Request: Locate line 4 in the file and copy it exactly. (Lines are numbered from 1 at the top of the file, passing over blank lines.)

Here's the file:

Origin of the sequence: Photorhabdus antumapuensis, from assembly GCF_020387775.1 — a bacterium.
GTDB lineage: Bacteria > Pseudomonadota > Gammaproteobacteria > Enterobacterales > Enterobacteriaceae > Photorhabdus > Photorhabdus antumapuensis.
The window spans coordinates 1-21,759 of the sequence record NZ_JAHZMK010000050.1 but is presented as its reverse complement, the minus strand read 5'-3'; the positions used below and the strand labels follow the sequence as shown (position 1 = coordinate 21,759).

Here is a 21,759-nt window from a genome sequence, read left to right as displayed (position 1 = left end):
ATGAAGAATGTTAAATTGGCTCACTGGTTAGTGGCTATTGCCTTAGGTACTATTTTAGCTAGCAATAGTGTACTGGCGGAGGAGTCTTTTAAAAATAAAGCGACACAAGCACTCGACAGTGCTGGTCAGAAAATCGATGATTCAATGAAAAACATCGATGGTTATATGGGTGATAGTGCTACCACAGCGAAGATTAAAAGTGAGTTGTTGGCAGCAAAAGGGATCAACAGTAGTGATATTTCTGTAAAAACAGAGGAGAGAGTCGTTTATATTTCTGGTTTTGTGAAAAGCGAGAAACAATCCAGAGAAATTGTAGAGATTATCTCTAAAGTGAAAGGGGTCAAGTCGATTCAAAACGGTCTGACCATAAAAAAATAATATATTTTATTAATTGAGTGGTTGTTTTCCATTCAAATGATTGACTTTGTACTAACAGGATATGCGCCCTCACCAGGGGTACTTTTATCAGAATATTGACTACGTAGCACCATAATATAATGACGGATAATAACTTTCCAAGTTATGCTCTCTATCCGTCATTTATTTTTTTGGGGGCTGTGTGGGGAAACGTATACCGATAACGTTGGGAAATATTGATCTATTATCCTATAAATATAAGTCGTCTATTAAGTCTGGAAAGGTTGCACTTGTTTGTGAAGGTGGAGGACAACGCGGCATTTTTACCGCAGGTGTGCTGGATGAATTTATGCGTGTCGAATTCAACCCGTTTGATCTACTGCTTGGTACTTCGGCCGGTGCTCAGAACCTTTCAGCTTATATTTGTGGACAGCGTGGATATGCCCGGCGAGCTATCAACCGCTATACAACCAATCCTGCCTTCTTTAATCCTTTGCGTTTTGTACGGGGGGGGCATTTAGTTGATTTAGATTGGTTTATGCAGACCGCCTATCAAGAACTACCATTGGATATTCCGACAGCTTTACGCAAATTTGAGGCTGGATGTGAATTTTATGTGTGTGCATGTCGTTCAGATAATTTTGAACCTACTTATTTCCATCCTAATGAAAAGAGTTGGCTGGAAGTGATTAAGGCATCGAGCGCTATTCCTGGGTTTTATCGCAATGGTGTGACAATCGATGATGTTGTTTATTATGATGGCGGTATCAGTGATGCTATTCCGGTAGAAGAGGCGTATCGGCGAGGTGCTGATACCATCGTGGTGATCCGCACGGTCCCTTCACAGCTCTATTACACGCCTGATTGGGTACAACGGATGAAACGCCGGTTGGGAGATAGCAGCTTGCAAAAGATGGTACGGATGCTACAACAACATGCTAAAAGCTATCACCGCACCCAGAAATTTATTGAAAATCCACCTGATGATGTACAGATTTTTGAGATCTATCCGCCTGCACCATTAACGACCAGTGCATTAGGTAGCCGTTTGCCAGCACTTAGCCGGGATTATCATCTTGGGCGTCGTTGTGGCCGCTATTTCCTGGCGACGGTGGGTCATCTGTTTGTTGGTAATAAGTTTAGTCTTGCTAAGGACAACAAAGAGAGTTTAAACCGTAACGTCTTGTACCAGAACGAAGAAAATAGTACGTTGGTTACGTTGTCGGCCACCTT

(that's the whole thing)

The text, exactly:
Here is a 21,759-nt window from a genome sequence, read left to right as displayed (position 1 = left end):